Saturday 18 November 2017

Google responds to Murdoch's blasting of internet giant to competition authorities

Google (stock photo)
Google (stock photo)
Donal O'Donovan

Donal O'Donovan

Google has responded after Rurpert Murdoch’s News Corp complained to European competition authorities about the internet giant.

News Corp chief executive Robert Thomson wrote to the European Competition Commissioner Joaquin Almunia last week blasting what he called the internet company’s “egregious aggregation” of news content.

He described Google as  "a platform for piracy and the spread of malicious networks," but stopped short of making a formal complaint.

Google hit back yesterday, in an online blog posting titled “Dear Rupert” the US company claims to have done “more than almost any other company to help tackle online piracy”.

It takes a swipe at Rupert Murdoch and other European newspaper executives who have called for curbs on Google’s ability to “aggregate” or bundle up news content originally produced by their companies. Google said it has given people more choice over where they get their news.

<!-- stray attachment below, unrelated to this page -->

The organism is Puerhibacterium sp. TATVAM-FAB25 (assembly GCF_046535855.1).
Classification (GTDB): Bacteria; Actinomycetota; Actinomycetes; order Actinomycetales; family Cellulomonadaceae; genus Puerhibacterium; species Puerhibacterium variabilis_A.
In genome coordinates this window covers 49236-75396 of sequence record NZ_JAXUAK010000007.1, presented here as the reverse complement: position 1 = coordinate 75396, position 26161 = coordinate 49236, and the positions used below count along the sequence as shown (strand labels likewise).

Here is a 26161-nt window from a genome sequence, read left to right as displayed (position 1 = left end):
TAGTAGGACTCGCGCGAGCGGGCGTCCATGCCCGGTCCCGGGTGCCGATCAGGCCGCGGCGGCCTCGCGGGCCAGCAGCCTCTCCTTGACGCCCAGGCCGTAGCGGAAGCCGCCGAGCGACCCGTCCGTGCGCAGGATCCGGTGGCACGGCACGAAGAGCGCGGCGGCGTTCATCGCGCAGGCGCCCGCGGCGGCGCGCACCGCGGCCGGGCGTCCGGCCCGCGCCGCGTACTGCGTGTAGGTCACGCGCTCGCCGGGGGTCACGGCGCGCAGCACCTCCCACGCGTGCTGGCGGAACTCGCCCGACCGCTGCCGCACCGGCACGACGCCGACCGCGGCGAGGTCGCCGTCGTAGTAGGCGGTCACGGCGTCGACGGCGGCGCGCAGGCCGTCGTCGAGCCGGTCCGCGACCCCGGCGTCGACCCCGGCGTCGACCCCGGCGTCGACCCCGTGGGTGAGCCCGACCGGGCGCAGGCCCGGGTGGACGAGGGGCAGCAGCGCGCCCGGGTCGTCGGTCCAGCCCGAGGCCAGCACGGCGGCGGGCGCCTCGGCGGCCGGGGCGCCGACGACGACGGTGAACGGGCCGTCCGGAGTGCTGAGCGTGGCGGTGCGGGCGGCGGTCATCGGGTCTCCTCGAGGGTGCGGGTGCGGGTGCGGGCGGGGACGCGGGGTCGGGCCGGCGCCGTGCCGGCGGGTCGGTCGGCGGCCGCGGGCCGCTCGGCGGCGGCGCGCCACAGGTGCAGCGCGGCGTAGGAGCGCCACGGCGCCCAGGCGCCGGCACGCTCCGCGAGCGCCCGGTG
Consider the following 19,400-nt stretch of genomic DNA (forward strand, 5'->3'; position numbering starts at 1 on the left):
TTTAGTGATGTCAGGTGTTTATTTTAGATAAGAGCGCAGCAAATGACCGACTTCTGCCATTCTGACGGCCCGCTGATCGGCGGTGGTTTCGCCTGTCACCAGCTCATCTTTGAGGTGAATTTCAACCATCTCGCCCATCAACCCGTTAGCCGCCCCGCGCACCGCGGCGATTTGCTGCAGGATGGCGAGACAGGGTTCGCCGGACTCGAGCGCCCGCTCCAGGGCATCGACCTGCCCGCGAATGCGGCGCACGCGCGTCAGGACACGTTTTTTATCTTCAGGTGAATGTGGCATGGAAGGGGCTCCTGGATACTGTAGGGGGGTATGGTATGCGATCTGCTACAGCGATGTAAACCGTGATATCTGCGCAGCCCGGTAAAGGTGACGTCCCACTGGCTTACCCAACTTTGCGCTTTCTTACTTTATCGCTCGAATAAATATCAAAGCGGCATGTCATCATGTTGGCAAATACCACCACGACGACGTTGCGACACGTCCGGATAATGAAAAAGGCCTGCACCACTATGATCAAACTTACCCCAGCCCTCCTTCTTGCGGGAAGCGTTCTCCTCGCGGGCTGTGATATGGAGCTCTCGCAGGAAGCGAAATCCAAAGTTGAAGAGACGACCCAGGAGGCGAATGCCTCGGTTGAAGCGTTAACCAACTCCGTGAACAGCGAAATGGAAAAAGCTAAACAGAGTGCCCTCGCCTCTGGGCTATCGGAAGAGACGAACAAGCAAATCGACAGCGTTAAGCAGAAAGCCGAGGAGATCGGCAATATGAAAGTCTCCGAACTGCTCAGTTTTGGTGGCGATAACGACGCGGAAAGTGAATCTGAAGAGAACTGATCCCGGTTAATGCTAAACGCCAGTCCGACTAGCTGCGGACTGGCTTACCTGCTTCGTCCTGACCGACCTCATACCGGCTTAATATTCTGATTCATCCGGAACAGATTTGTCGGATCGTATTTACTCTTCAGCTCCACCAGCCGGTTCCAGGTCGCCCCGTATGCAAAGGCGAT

“Access to information in any given country, particularly news content, used to be controlled by a relatively small number of media organizations. Today, people have far greater choice. That has had a profound impact on newspapers, who face much stiffer competition for people’s attention and for advertising euro,” Google said.

But in his earlier letter Robert Thomson said Google has morphed from “a wonderfully feisty, creative Silicon Valley start-up to a vast, powerful, often unaccountable bureaucracy which is sometimes contemptuous of intellectual property and routinely configures its search results in a manner that is far from objective.”

He said Newcorp would offer the benefit of its experience to the EC investigation into Google.

Commissioner Almunia has already had a probe into Google’s market position running for four years and warned this week that the case could become as big as previous decade long investigation of Microsoft.

His investigation is looking at a number of aspects to Google’s operations – including how links to its own products such as YouTube and Google Maps are returned by searches.

Googles blog posting was uploaded to the internet by Rachel Whetstone, the company’s senior vice president for global communication.

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